In the last decade, around 800.000-1.000.000 people have left Armenia in order to go to the CIS countries (mostly to Russia and Ukraine), Europe (mostly to Western Europe), and the United States, either legally or illegally. The reasons behind this are overwhelmingly the economic problems dating back to the war in Karabakh, and the transitional period from the command economy to the free market system. Usually young and educated people have migrated by getting help and information from the Diaspora, cooperating with international smugglers if the illegal ways will be used. The population flow on the one hand has ensured political stability by pouring out the dissatisfied population, and economic relief by the money transfers from the Diaspora community. Nevertheless, it is likely to produce economic and therefore political problems in the long run: a territory devoid of population. On the other hand, as discussed, it has also produced cheap labor, but social discontent, and economic and political problems to the destination countries. The sponsoring of the international studies on Armenia and her population movements by the government of the Netherlands cannot be taken as a mere coincidence in this context. The narrowing criteria for asylums, refugees and migrant workers are an outcome of the process. As a conclusion, although slowed down, emigration from Armenia seems to be continuous in the future, unless the problems of the home country are solved.
Review of ARMENIAN STUDIES, Number 2, Volume 1 - 2002
 For a general overview of migration, see W.A.V Clark, Human Migration, (Beverly Hills: Sage Publications, c1986); Paul Boyle, Keith Haltacree and Vaughan Robinson, Exploring Contemporary Migration, (Essex: Longman, 1998); Peter A. Morrison, Population Movements: Their Forms And Functions In Urbanization And Development (Liege(Belgium): Ordina Editions, 1983)
 Sedat Laçiner, ‘Ermenistan’ýn Dýþ Politikasý ve Belirleyici Temel Faktörler: 1991 -2002’, Ermeni Araþtýrmalarý Dergisi, Sayý 5, Bahar 2002, p. 177
 Ken Stier, Study Highlights Inefficiencies And Evils Of Armenian Emigration (04.06.2002), http://www.eurasianet.org/departments/business/articles/eav041602.shtml (24.11.2002)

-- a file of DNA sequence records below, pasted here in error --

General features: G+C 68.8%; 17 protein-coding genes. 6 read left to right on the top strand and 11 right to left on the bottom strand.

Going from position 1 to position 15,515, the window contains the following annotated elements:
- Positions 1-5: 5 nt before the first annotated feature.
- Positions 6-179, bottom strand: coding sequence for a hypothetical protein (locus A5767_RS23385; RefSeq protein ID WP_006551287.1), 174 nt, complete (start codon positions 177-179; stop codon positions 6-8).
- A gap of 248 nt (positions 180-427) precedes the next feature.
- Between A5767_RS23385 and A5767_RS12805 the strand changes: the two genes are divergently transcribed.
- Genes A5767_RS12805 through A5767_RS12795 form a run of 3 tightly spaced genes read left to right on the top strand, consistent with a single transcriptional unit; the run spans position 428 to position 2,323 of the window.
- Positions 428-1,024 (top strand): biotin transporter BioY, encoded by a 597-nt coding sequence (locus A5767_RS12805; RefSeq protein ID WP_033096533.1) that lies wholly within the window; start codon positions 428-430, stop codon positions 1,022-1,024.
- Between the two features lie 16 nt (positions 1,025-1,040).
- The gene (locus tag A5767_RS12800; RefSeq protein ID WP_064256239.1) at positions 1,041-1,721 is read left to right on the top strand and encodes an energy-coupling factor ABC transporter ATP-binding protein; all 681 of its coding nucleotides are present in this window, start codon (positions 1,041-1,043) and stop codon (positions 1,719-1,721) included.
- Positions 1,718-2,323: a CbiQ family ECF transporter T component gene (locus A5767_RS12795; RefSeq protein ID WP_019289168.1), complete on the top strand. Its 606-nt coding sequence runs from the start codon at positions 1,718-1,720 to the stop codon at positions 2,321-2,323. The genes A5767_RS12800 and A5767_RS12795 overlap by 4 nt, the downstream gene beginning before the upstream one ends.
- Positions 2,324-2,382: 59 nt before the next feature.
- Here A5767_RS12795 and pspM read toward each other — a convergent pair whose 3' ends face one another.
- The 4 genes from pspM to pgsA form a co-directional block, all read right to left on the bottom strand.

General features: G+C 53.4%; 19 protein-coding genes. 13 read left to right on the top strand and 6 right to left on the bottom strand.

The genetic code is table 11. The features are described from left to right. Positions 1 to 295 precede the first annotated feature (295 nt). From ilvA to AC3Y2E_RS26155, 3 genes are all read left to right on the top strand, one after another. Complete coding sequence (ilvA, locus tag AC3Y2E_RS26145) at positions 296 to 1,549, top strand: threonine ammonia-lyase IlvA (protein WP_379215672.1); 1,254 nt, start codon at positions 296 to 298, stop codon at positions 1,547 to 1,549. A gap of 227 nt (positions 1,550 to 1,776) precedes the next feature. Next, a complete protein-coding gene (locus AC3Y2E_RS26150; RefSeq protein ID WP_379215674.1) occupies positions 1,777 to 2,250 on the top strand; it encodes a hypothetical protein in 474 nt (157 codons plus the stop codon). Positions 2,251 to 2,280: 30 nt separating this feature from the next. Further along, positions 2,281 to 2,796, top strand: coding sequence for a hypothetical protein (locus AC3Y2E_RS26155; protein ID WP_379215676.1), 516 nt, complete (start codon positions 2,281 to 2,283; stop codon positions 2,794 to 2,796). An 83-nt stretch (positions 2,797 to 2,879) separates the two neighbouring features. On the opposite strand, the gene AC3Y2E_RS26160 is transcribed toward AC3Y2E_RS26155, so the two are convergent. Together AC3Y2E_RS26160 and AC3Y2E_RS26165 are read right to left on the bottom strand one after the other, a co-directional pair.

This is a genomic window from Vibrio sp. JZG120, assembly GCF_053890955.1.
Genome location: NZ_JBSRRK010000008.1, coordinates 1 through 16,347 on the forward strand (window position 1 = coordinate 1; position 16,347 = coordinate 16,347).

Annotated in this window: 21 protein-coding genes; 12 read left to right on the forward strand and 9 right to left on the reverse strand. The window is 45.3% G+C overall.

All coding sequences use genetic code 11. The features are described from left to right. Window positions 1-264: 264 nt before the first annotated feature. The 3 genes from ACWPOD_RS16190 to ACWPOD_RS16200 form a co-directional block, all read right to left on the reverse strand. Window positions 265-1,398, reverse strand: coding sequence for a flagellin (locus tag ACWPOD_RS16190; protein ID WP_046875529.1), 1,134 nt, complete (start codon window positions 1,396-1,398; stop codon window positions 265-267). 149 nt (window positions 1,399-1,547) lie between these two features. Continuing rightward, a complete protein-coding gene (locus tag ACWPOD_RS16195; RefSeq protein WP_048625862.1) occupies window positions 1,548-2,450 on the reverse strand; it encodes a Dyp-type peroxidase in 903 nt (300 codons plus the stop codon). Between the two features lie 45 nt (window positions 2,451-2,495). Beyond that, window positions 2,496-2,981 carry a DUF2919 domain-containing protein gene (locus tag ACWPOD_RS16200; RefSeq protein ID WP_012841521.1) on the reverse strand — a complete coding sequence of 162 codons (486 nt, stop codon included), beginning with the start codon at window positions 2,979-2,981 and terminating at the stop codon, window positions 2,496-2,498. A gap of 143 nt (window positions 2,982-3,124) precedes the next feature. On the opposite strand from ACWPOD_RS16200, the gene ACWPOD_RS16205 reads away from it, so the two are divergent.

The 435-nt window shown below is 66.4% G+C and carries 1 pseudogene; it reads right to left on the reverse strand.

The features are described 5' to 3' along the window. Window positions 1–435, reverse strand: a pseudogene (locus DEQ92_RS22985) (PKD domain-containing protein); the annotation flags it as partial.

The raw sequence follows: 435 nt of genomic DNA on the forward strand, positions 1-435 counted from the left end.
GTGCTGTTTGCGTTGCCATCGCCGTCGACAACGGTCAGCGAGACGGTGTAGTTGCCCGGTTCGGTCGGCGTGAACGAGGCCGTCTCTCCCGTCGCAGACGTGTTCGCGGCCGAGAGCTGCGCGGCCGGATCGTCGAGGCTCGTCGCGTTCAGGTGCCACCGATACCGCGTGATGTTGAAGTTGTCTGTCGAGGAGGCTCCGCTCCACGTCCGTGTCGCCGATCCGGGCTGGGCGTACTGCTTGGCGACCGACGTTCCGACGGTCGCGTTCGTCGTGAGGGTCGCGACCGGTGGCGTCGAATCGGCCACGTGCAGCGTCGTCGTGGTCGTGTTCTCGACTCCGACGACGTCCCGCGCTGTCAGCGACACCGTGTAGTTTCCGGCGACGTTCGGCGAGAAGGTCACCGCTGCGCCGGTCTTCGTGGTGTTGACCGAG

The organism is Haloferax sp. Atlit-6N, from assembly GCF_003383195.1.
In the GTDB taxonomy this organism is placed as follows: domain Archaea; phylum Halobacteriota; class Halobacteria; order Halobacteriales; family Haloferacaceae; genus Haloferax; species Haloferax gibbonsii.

Anush Dashtents, More Armenian Census Data Released, Armenia Liberty, 23.10.2002
 “Sayýlar Kafa Karýþtýrdý”, Agos, 22.02.2002
 Mahmut Niyazi Sezgin, ‘Geçiþ Sürecinde Ermenistan Ekonomisinin Deðerlendirilmesi’, Stratejik Analiz, Cilt 3, Sayý 28, Aðustos 2002, p.45
 See the report of the International Organization for Migration for the statistics and overall analysis of the migration process in Armenia after the independence. (IOM) Irregular Migration and Smuggling of Migrants from Armenia, International Organization for Migration, (Geneva: 2002)
 IOM report, Irregular ..., p. 10
 IOM report, Irregular ..., p. 28
 IOM report, Irregular ..., p. 16
 www.hrw.org/europe/armenia.php, 20.11.2002
 http://web.amnesty.org/web/ar2002.nsf/eur/armenia!Open, 18.11.2002
 IOM report, Irregular..., p. 13
 See the article by Mahmut Niyazi Sezgin mentioned above for further information about the relations between the Armenian Diaspora and home country.
 Ken Stier, Study...
 Sedat Laçiner cites this point in his article that population is very important for a state to exist and he analyses Armenia’s losing a quarter of her population from this perspective. Sedat Laçiner, Ermenistan’ýn..., p. 178
 Gevork Pogosian, Armenian Returnees From Germany, Back to Homeland, Report, Armenian Sociological Association, (Yerevan: 1997)
 Ken Stier, Study…
 Huge Pope, “Armenia After a Decade of Statehood, Suffers Rapid Loss of Human Capital”, The Wall Street Journal, 06.07.2001